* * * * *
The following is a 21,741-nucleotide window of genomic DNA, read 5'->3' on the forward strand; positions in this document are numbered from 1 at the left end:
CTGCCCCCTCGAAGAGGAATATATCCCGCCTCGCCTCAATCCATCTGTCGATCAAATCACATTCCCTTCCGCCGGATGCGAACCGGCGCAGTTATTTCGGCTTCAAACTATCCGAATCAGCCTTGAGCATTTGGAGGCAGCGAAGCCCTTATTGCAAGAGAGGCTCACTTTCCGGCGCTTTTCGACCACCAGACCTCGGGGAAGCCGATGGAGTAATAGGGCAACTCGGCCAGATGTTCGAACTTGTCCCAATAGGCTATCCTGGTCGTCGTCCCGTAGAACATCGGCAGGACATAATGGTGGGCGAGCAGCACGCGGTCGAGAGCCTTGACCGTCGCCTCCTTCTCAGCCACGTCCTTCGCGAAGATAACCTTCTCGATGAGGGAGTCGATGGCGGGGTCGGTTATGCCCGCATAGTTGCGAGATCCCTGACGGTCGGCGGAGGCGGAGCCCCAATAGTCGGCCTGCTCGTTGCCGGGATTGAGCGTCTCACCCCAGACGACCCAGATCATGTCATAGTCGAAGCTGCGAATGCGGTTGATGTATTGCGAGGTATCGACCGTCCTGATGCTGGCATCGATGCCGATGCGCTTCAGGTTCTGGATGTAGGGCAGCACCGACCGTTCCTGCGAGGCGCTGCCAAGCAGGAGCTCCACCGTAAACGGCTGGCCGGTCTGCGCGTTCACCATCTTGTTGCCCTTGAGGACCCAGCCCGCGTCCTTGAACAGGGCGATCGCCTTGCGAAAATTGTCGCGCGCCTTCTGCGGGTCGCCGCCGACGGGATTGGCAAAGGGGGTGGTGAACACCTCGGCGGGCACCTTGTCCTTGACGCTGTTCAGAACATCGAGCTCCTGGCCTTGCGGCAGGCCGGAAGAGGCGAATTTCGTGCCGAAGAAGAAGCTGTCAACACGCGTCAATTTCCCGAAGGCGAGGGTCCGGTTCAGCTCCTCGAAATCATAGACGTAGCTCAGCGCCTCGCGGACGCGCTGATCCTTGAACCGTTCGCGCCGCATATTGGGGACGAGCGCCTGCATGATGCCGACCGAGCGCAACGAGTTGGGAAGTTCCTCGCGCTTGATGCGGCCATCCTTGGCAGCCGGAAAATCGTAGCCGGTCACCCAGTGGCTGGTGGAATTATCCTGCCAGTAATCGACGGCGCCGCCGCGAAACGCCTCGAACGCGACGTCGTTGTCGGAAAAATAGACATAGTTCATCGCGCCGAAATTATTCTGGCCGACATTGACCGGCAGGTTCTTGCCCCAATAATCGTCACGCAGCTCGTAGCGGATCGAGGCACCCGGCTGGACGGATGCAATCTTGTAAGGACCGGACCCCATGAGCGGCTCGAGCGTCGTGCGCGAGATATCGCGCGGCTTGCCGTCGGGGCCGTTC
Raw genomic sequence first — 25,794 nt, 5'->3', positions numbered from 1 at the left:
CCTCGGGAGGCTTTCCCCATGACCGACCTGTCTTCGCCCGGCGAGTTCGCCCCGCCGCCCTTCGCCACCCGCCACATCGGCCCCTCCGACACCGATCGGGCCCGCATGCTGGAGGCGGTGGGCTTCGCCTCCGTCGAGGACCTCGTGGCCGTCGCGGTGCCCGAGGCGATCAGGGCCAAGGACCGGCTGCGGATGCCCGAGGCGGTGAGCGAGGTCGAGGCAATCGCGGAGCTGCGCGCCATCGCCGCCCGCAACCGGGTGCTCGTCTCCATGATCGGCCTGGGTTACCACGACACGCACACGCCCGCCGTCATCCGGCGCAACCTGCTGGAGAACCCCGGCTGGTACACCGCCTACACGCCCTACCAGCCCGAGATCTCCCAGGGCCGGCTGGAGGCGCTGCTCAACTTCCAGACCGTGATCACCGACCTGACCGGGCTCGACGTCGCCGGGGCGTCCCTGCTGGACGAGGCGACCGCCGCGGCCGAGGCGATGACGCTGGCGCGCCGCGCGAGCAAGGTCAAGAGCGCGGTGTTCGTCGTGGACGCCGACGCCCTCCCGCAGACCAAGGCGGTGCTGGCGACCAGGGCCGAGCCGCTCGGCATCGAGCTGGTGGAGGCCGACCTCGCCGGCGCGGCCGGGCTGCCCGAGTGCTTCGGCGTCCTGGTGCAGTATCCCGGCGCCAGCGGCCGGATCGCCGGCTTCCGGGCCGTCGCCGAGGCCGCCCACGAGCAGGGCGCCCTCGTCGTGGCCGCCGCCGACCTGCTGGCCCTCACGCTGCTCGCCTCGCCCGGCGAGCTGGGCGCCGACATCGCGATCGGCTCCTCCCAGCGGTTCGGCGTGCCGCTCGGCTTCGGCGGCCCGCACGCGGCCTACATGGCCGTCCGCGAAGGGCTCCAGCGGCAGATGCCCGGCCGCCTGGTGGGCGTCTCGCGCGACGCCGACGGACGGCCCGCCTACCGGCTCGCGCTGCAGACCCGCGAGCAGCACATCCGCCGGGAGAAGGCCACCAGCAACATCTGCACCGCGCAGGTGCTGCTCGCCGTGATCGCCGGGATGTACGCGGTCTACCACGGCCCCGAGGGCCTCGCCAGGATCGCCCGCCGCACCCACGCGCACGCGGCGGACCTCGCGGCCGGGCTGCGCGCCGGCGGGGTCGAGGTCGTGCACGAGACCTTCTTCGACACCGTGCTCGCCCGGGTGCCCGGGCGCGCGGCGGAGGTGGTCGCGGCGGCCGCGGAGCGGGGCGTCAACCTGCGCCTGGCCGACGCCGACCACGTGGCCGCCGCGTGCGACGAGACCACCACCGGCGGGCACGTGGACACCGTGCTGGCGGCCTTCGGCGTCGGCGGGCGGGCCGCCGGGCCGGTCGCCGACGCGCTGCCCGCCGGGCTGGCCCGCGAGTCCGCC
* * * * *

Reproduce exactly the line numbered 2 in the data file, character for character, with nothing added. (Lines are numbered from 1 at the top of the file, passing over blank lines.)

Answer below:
CTGCCCCCTCGAAGAGGAATATATCCCGCCTCGCCTCAATCCATCTGTCGATCAAATCACATTCCCTTCCGCCGGATGCGAACCGGCGCAGTTATTTCGGCTTCAAACTATCCGAATCAGCCTTGAGCATTTGGAGGCAGCGAAGCCCTTATTGCAAGAGAGGCTCACTTTCCGGCGCTTTTCGACCACCAGACCTCGGGGAAGCCGATGGAGTAATAGGGCAACTCGGCCAGATGTTCGAACTTGTCCCAATAGGCTATCCTGGTCGTCGTCCCGTAGAACATCGGCAGGACATAATGGTGGGCGAGCAGCACGCGGTCGAGAGCCTTGACCGTCGCCTCCTTCTCAGCCACGTCCTTCGCGAAGATAACCTTCTCGATGAGGGAGTCGATGGCGGGGTCGGTTATGCCCGCATAGTTGCGAGATCCCTGACGGTCGGCGGAGGCGGAGCCCCAATAGTCGGCCTGCTCGTTGCCGGGATTGAGCGTCTCACCCCAGACGACCCAGATCATGTCATAGTCGAAGCTGCGAATGCGGTTGATGTATTGCGAGGTATCGACCGTCCTGATGCTGGCATCGATGCCGATGCGCTTCAGGTTCTGGATGTAGGGCAGCACCGACCGTTCCTGCGAGGCGCTGCCAAGCAGGAGCTCCACCGTAAACGGCTGGCCGGTCTGCGCGTTCACCATCTTGTTGCCCTTGAGGACCCAGCCCGCGTCCTTGAACAGGGCGATCGCCTTGCGAAAATTGTCGCGCGCCTTCTGCGGGTCGCCGCCGACGGGATTGGCAAAGGGGGTGGTGAACACCTCGGCGGGCACCTTGTCCTTGACGCTGTTCAGAACATCGAGCTCCTGGCCTTGCGGCAGGCCGGAAGAGGCGAATTTCGTGCCGAAGAAGAAGCTGTCAACACGCGTCAATTTCCCGAAGGCGAGGGTCCGGTTCAGCTCCTCGAAATCATAGACGTAGCTCAGCGCCTCGCGGACGCGCTGATCCTTGAACCGTTCGCGCCGCATATTGGGGACGAGCGCCTGCATGATGCCGACCGAGCGCAACGAGTTGGGAAGTTCCTCGCGCTTGATGCGGCCATCCTTGGCAGCCGGAAAATCGTAGCCGGTCACCCAGTGGCTGGTGGAATTATCCTGCCAGTAATCGACGGCGCCGCCGCGAAACGCCTCGAACGCGACGTCGTTGTCGGAAAAATAGACATAGTTCATCGCGCCGAAATTATTCTGGCCGACATTGACCGGCAGGTTCTTGCCCCAATAATCGTCACGCAGCTCGTAGCGGATCGAGGCACCCGGCTGGACGGATGCAATCTTGTAAGGACCGGACCCCATGAGCGGCTCGAGCGTCGTGCGCGAGATATCGCGCGGCTTGCCGTCGGGGCCGTTC